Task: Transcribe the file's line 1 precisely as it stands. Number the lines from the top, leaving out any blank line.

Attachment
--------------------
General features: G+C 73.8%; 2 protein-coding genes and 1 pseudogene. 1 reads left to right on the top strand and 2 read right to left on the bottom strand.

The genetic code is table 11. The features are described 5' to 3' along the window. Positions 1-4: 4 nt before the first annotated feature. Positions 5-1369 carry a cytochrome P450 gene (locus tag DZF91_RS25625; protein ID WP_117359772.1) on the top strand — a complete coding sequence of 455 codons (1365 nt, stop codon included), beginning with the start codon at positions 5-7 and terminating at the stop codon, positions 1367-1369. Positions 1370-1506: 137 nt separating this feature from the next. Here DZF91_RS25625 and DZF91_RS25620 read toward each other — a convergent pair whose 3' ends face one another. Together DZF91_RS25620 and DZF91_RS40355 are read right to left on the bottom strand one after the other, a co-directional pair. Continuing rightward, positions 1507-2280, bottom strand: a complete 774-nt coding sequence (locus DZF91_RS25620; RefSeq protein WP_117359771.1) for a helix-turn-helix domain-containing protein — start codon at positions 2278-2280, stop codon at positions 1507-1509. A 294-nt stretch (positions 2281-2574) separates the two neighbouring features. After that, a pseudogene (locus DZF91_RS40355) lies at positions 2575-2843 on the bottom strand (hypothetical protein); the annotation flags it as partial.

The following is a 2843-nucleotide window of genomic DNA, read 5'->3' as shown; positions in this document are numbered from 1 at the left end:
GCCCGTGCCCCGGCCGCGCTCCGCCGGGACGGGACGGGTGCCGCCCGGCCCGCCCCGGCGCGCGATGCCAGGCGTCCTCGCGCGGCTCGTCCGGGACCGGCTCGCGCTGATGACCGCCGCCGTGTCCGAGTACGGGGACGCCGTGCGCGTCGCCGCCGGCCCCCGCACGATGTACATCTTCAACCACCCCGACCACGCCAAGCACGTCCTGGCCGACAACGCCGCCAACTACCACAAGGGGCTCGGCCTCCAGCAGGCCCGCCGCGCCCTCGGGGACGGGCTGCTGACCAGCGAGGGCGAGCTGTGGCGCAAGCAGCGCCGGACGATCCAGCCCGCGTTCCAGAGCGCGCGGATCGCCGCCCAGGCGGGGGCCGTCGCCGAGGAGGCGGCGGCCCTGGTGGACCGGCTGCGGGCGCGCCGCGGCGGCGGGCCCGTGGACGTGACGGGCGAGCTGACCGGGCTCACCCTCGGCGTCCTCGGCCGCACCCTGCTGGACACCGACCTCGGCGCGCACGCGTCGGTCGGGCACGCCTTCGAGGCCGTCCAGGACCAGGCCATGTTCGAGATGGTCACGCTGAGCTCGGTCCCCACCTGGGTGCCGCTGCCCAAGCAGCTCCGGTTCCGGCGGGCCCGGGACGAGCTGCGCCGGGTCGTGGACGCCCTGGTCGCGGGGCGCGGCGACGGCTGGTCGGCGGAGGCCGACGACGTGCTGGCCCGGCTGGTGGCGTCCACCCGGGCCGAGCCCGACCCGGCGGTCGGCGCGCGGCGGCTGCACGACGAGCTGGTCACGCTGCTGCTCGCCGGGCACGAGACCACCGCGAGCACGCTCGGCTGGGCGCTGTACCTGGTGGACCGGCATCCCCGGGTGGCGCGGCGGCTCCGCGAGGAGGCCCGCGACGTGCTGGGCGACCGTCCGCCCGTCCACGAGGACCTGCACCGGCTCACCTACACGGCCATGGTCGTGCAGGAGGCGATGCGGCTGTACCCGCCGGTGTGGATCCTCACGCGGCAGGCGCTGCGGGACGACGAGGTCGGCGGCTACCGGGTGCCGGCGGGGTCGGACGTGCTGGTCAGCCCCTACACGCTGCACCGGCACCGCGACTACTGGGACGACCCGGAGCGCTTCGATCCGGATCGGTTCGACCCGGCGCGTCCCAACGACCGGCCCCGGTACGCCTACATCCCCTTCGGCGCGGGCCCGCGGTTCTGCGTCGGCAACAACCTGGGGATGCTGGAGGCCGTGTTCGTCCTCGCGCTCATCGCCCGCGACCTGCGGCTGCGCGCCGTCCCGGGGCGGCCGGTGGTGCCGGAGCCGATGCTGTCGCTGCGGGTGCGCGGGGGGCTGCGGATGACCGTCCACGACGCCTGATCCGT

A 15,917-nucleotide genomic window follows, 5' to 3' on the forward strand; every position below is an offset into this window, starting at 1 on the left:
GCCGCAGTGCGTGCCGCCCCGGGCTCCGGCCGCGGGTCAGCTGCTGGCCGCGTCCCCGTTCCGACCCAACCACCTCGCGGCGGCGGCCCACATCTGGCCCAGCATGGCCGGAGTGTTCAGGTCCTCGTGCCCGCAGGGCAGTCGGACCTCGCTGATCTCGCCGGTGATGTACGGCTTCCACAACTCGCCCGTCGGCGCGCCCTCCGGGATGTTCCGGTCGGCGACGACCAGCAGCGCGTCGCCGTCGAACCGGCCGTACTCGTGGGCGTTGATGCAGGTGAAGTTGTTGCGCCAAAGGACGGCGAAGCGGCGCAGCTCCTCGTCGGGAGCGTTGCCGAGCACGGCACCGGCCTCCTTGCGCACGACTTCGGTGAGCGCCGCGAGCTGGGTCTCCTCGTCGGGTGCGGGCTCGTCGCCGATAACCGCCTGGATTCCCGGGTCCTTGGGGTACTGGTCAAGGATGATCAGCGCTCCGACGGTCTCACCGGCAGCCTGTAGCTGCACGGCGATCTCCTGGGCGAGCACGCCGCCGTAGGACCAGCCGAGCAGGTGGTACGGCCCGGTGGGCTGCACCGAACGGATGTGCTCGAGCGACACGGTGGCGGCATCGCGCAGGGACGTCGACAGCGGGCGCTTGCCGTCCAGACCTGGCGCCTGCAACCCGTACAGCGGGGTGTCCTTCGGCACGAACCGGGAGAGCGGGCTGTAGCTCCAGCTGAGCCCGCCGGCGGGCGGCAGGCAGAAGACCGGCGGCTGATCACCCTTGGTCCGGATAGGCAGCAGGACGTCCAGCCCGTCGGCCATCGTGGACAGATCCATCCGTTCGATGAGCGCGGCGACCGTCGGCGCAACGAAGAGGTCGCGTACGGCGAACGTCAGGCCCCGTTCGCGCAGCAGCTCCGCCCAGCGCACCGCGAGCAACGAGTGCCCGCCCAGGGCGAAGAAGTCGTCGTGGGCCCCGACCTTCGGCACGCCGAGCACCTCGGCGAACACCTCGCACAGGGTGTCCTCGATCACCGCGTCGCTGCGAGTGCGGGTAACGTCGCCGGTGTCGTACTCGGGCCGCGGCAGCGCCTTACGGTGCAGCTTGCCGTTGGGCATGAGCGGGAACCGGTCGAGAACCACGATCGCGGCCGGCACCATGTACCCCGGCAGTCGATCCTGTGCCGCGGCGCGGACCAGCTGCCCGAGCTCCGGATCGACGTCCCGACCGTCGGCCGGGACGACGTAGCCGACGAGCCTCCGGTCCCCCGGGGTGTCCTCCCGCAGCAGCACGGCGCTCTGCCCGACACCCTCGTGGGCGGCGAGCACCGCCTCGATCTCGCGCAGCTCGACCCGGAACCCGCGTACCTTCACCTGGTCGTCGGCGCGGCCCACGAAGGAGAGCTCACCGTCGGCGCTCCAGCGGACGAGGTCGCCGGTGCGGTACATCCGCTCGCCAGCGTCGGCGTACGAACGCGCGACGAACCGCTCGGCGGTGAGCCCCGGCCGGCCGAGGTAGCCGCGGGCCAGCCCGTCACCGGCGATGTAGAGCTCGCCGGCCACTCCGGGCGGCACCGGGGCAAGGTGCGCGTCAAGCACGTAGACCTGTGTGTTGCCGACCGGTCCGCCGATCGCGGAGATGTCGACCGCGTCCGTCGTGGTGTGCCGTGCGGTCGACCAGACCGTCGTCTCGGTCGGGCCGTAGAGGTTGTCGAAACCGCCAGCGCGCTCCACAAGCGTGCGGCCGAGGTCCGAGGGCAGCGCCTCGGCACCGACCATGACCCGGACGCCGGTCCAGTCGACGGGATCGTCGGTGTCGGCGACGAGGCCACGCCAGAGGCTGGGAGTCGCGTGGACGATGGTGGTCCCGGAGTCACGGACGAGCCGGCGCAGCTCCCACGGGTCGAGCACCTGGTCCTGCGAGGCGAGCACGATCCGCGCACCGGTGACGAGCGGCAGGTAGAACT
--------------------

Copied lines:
General features: G+C 73.8%; 2 protein-coding genes and 1 pseudogene. 1 reads left to right on the top strand and 2 read right to left on the bottom strand.